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displaying 76 - 90 of 91

CFP: _Canadian Poetry_: Queer Desire (8/1/05; journal issue)

updated: 
Monday, January 10, 2005 - 5:07pm
Andrew Lesk

[If you would like a poster version (artwork, in jpeg format, easy to print
off), please contact me.]

QUEER desire

a call for papers

a special issue of _Canadian Poetry_

"snow is our rule of churches, work and laws, / our reticence, our loneliness,
our pause, / the emptiness we live in. This is snow."
— E.A. Lacey, "Canadian Sonnets"

CFP: _Canadian Poetry_: Queer Desire (8/1/05; journal issue)

updated: 
Monday, January 10, 2005 - 5:07pm
Andrew Lesk

[If you would like a poster version (artwork, in jpeg format, easy to print
off), please contact me.]

QUEER desire

a call for papers

a special issue of _Canadian Poetry_

"snow is our rule of churches, work and laws, / our reticence, our loneliness,
our pause, / the emptiness we live in. This is snow."
— E.A. Lacey, "Canadian Sonnets"

CFP: Women, Representation, and Space in 19th and 20th C. Lit. (2/1/05; collection)

updated: 
Monday, January 10, 2005 - 5:07pm
teresa gomez

Submissions are invited for a collection of essays on women,
representation and space in 19th and 20th century literature. While the
main focus of the volume is women's metaphorical appropriation of public
and private spaces since the beginning of the 19th century until today,
the book will also pay particular attention to the way women writers
have interrogated and deconstructed the binary divide between public and
private space. Some possible topics include:

-- Public role of domestic settings, and their implications for women.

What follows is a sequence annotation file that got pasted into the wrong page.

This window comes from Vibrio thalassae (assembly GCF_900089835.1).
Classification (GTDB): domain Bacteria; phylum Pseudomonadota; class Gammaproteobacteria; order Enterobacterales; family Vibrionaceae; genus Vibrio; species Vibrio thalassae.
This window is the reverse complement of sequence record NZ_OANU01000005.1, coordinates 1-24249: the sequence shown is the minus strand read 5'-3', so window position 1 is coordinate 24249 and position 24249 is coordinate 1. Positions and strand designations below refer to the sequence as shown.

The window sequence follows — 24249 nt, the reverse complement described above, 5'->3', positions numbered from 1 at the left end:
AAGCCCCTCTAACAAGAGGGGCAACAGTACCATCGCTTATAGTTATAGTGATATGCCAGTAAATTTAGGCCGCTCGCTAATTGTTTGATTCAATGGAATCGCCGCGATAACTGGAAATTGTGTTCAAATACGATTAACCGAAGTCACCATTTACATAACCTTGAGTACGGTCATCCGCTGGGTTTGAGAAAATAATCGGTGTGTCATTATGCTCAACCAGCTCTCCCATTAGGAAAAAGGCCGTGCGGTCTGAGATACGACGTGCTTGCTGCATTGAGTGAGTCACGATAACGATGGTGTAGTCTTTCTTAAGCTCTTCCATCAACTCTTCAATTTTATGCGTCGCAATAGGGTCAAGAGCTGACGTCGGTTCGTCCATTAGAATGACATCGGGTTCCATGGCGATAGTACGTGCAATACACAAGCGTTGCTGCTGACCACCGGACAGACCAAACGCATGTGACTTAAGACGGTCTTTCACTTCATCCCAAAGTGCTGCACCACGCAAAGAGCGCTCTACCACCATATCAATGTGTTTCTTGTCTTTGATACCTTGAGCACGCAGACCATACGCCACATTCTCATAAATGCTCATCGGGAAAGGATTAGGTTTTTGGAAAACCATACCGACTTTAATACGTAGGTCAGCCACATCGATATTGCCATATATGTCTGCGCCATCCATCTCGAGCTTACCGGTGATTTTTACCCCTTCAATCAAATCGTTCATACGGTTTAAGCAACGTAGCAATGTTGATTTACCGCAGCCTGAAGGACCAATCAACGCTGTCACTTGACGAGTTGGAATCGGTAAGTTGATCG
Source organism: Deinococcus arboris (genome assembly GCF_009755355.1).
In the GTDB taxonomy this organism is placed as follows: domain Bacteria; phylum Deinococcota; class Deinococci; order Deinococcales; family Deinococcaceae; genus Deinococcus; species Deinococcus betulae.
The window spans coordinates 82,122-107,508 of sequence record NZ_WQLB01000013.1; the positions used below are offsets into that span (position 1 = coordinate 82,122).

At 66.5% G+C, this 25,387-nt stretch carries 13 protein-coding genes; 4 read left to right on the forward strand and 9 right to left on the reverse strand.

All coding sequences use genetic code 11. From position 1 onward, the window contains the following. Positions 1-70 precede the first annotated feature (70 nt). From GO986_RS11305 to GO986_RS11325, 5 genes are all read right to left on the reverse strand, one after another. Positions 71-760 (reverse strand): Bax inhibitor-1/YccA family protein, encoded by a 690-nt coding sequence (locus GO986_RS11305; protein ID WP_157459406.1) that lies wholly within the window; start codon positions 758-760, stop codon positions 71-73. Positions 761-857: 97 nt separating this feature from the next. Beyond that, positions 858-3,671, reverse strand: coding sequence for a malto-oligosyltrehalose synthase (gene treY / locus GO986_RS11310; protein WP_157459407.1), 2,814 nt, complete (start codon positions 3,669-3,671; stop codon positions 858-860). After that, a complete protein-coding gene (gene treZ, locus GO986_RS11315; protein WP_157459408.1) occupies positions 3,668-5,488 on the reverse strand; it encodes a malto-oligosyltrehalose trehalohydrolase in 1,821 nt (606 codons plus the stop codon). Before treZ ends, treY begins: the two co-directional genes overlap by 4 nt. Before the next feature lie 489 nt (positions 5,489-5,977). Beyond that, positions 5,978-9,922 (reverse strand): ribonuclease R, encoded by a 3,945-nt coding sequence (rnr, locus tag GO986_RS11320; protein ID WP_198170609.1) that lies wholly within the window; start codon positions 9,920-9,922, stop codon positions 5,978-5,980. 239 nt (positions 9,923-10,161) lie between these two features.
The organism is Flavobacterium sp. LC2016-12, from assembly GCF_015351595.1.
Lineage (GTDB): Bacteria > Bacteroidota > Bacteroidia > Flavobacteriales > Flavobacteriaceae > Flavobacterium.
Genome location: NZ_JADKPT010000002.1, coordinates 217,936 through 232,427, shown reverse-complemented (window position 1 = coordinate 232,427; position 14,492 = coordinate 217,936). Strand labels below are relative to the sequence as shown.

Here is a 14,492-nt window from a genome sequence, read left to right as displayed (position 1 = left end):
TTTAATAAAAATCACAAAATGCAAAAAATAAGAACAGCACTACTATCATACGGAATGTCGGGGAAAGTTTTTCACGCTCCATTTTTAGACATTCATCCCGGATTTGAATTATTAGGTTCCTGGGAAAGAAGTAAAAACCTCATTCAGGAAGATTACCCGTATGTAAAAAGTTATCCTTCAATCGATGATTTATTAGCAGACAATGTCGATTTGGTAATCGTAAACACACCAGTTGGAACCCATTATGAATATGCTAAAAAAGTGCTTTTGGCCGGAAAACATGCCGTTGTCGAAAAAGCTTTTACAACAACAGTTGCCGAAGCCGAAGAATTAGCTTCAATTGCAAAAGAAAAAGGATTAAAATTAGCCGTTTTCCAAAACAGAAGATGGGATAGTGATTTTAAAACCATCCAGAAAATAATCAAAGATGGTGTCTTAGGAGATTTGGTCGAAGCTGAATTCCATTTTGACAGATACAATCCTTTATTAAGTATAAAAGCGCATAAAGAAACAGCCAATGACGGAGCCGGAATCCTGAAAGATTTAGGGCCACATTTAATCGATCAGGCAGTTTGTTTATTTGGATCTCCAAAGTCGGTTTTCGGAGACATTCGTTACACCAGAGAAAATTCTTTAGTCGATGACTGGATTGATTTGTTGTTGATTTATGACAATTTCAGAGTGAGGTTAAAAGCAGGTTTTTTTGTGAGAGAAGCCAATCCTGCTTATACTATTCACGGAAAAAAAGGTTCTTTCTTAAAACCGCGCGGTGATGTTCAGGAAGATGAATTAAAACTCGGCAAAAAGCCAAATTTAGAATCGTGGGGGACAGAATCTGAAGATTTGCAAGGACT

-- Literary configurations of interstitial or liminal spaces where the
separation between private and public sphere is suspended.

CFP: Women, Representation, and Space in 19th and 20th C. Lit. (2/1/05; collection)

updated: 
Monday, January 10, 2005 - 5:07pm
teresa gomez

Submissions are invited for a collection of essays on women,
representation and space in 19th and 20th century literature. While the
main focus of the volume is women's metaphorical appropriation of public
and private spaces since the beginning of the 19th century until today,
the book will also pay particular attention to the way women writers
have interrogated and deconstructed the binary divide between public and
private space. Some possible topics include:

-- Public role of domestic settings, and their implications for women.

-- Literary configurations of interstitial or liminal spaces where the
separation between private and public sphere is suspended.

CFP: Women, Representation, and Space in 19th and 20th C. Lit. (2/1/05; collection)

updated: 
Monday, January 10, 2005 - 5:07pm
teresa gomez

Submissions are invited for a collection of essays on women,
representation and space in 19th and 20th century literature. While the
main focus of the volume is women's metaphorical appropriation of public
and private spaces since the beginning of the 19th century until today,
the book will also pay particular attention to the way women writers
have interrogated and deconstructed the binary divide between public and
private space. Some possible topics include:

-- Public role of domestic settings, and their implications for women.

-- Literary configurations of interstitial or liminal spaces where the
separation between private and public sphere is suspended.

CFP: Women, Representation, and Space in 19th and 20th C. Lit. (2/1/05; collection)

updated: 
Monday, January 10, 2005 - 5:07pm
teresa gomez

Submissions are invited for a collection of essays on women,